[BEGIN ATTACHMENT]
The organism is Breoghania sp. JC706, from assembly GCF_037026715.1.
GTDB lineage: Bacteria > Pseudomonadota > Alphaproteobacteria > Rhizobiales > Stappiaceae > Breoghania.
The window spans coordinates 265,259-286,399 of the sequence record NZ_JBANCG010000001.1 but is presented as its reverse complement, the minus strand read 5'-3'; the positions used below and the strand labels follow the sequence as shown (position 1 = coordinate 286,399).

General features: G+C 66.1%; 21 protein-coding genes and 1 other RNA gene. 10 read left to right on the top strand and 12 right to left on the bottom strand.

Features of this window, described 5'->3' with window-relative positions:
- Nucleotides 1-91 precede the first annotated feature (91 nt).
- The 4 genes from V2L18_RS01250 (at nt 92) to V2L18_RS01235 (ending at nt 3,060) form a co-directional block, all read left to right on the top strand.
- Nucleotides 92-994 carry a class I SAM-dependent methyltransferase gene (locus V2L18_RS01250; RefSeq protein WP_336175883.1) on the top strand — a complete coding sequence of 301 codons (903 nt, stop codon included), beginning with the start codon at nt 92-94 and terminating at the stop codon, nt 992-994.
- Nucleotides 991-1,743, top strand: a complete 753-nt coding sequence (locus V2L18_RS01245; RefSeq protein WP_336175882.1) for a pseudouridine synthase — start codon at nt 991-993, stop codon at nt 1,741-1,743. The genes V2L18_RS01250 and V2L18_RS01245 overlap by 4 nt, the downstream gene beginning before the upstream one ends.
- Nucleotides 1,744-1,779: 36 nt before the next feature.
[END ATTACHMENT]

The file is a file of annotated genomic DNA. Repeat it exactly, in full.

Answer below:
The organism is Breoghania sp. JC706, from assembly GCF_037026715.1.
GTDB lineage: Bacteria > Pseudomonadota > Alphaproteobacteria > Rhizobiales > Stappiaceae > Breoghania.
The window spans coordinates 265,259-286,399 of the sequence record NZ_JBANCG010000001.1 but is presented as its reverse complement, the minus strand read 5'-3'; the positions used below and the strand labels follow the sequence as shown (position 1 = coordinate 286,399).

General features: G+C 66.1%; 21 protein-coding genes and 1 other RNA gene. 10 read left to right on the top strand and 12 right to left on the bottom strand.

Features of this window, described 5'->3' with window-relative positions:
- Nucleotides 1-91 precede the first annotated feature (91 nt).
- The 4 genes from V2L18_RS01250 (at nt 92) to V2L18_RS01235 (ending at nt 3,060) form a co-directional block, all read left to right on the top strand.
- Nucleotides 92-994 carry a class I SAM-dependent methyltransferase gene (locus V2L18_RS01250; RefSeq protein WP_336175883.1) on the top strand — a complete coding sequence of 301 codons (903 nt, stop codon included), beginning with the start codon at nt 92-94 and terminating at the stop codon, nt 992-994.
- Nucleotides 991-1,743, top strand: a complete 753-nt coding sequence (locus V2L18_RS01245; RefSeq protein WP_336175882.1) for a pseudouridine synthase — start codon at nt 991-993, stop codon at nt 1,741-1,743. The genes V2L18_RS01250 and V2L18_RS01245 overlap by 4 nt, the downstream gene beginning before the upstream one ends.
- Nucleotides 1,744-1,779: 36 nt before the next feature.